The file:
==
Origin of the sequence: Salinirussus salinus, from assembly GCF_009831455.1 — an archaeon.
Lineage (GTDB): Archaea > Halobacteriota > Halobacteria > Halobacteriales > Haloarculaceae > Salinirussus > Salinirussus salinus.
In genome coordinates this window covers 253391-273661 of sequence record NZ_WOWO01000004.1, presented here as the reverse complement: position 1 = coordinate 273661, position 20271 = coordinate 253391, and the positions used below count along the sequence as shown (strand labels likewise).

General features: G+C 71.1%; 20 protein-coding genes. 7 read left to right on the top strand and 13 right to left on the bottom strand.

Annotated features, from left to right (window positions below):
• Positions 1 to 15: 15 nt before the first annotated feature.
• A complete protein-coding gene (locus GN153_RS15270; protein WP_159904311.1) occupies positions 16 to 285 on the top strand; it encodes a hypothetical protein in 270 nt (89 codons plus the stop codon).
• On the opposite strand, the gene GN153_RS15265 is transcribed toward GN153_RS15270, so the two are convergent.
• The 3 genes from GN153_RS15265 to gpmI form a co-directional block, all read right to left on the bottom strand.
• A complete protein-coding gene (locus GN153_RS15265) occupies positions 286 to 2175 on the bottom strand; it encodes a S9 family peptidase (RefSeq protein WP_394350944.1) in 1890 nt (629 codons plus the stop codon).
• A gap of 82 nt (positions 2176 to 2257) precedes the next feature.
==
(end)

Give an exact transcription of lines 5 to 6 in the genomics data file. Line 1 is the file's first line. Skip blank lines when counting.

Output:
Annotated features, from left to right (window positions below):
• Positions 1 to 15: 15 nt before the first annotated feature.